Eating Well

MAKING HEALTHY DIET CHOICES

an image for news story Making healthy diet choices

Vegetarian, vegan, pescatarian, flexitarian, fruitarian…with so many different diets to pick from, making healthy diet choices can be confusing.

It really doesn’t have to be though.

In fact, when followed effectively, a diet doesn’t have to be a ‘diet’ at all. It can open you up to a life of abundant eating where you get the right nutrients for your body and mind. A healthy diet should never leave you feeling deprived.

The ‘right’ diet to follow is very much down to personal choice and there really is no ‘one-size-fits-all’ approach. Individual beliefs may have you following an eating plan that avoids meat or animal by-products for example. Equally you may decide to follow this type of diet because it suits your taste buds or your body type. Even philosophical and psychological makeup can affect the diet choices we make.

What’s important is that, regardless of the diet you follow, you still get the recommended amount of protein, vitamins, minerals and energy needed to sustain you and keep you healthy.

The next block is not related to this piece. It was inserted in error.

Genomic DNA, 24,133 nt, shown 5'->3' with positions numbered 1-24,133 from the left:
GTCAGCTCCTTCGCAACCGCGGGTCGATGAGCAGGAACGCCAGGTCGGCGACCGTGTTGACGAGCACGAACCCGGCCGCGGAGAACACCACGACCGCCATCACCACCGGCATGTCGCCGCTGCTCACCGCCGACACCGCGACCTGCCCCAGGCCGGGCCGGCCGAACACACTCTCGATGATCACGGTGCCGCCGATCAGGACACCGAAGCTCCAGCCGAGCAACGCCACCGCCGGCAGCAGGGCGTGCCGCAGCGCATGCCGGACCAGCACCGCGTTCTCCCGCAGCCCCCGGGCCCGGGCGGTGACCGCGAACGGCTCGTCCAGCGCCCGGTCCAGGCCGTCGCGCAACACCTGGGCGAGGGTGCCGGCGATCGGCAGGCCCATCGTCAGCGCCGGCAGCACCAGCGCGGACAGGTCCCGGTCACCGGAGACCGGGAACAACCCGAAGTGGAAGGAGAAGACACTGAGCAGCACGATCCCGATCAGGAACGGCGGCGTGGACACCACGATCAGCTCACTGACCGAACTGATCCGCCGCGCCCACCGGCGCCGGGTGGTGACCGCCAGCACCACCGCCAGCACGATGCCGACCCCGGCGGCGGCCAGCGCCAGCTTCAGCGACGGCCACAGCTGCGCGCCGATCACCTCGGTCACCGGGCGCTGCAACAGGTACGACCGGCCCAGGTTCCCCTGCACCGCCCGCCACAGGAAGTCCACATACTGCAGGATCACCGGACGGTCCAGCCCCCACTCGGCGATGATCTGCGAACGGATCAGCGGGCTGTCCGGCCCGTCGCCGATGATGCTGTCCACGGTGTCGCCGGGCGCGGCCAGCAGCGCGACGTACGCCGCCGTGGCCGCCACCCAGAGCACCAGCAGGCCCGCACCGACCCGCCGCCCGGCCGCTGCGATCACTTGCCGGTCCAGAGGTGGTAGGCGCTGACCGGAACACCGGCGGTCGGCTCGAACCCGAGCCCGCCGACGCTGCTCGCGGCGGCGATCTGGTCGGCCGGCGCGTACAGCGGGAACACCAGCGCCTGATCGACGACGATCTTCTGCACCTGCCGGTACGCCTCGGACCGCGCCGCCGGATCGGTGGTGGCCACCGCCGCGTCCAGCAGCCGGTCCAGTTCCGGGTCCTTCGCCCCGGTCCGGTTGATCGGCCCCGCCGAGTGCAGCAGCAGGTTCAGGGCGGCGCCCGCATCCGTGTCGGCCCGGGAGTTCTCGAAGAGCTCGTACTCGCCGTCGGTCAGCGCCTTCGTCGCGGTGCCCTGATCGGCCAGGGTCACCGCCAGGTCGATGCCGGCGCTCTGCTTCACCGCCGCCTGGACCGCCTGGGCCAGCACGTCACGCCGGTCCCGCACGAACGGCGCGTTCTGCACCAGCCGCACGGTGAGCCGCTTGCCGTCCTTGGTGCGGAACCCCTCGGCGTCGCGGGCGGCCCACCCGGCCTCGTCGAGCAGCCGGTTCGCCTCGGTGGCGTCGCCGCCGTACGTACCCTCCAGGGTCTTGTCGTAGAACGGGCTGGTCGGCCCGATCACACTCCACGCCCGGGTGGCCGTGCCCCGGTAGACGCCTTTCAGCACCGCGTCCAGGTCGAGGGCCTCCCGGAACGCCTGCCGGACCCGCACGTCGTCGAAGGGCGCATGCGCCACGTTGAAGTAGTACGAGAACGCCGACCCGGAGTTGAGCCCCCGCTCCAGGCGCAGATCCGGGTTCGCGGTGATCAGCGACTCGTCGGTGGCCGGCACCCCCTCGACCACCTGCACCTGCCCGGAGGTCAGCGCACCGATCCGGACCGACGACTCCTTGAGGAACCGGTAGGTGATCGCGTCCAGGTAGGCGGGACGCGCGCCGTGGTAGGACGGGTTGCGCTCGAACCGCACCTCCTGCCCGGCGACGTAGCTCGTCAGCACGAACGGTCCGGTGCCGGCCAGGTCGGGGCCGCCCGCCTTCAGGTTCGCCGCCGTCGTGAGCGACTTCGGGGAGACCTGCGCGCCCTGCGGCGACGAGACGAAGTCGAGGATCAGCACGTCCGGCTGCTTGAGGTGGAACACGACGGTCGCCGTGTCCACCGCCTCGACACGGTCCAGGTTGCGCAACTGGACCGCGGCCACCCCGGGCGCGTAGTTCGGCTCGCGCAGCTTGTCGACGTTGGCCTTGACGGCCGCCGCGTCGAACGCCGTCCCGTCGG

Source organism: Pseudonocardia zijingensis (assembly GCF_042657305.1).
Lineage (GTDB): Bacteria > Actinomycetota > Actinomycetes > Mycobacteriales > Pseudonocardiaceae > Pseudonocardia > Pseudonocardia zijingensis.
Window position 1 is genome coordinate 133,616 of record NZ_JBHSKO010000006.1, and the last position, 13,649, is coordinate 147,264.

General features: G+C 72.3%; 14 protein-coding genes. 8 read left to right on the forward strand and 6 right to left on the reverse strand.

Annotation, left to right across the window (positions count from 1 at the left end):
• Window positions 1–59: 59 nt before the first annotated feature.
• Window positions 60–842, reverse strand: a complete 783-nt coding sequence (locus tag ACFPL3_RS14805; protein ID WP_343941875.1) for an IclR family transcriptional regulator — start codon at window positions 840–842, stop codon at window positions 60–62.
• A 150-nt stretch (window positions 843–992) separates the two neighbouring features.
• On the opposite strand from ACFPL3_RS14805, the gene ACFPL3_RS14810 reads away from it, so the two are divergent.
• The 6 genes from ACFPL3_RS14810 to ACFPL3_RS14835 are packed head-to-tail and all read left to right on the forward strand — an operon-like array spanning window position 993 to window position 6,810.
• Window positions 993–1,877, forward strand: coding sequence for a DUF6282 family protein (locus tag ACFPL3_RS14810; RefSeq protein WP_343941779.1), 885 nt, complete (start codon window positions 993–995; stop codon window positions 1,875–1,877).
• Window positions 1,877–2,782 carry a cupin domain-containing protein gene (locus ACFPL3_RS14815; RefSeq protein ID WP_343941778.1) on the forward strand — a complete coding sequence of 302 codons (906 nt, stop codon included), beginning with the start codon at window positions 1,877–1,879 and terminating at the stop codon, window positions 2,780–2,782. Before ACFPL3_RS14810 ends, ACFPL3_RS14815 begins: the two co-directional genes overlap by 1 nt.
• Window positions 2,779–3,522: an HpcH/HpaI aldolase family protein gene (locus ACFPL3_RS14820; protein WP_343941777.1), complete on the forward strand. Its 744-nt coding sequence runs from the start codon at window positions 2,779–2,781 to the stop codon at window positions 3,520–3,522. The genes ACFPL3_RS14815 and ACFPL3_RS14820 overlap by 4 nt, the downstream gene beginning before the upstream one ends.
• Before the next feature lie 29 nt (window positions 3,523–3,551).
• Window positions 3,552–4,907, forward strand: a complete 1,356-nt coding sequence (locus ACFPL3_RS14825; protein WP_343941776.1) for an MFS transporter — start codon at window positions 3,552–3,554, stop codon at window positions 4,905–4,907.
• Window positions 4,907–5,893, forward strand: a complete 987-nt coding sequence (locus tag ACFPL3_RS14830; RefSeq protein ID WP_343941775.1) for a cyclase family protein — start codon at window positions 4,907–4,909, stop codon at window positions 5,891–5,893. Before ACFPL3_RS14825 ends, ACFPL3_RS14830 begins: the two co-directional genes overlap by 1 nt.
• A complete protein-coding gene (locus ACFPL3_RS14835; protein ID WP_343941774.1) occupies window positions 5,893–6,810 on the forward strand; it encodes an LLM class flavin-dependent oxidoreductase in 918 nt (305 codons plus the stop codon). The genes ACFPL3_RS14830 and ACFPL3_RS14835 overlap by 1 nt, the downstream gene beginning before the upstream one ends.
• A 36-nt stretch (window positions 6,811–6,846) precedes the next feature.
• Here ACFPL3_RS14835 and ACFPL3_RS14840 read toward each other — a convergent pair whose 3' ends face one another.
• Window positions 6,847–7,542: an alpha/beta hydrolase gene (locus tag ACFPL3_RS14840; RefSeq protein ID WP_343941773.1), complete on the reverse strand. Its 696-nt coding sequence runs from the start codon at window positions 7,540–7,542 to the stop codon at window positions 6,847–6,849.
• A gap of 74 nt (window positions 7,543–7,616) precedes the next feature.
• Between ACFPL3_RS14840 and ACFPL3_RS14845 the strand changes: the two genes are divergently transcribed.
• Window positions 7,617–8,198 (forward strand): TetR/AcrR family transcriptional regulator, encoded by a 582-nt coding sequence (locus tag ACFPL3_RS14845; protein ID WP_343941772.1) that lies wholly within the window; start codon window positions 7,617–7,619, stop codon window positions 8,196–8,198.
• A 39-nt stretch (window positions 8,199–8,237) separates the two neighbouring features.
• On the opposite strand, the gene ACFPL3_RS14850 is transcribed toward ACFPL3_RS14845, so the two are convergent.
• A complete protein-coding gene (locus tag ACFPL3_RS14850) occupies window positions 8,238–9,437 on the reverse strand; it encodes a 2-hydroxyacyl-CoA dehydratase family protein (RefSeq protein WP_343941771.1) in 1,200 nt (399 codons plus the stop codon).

The protein factor

The British Nutrition Foundation explains that protein contributes to the maintenance of normal bones. The recommended RDA guides us to consume 0.75 grams of protein daily for every kilogram of our bodyweight(1). While a vegan diet, for example, could be considered as somewhat limited in protein, according to Reed Mangels, PhD, RD, it’s actually easy for a vegan diet to meet the daily protein recommendations(2). Oatmeal, soya milk, peanut butter and vegetables such as broccoli, can also supply the amount of protein that our bodies need.

How supplements can help

Protein aside, there are certain dietary choices that may mean you could benefit from introducing certain vitamin or mineral supplements into your daily routine. If you choose not to eat dairy or eggs, it may be beneficial to take a calcium supplement to help maintain normal bones, or a Vitamin B12 supplement to help reduce tiredness and fatigue. 

If you don’t consume red meat then Iron supplements can help contribute to the normal formation of red blood cells, the normal transportation of oxygen in the body and help to reduce fatigue. Zinc supplements also might be recommended to help towards the maintenance of normal bones, skin and eyesight.

If you don’t eat fish then a Vitamin A supplement can help contribute towards the normal functioning of the immune system.

All of these vitamins and minerals can be obtained from different food sources, but that’s not to say that a diet that restricts one or more of them is bad. The choice is yours. With the right supplementation, you can help support the diet of your choice, if needed, whilst working towards a healthier and happier you.

(1) British Nutrition Foundation: Protein

(2) The Vegetarian Resource Group: Protein in the Vegan Diet

Back to post list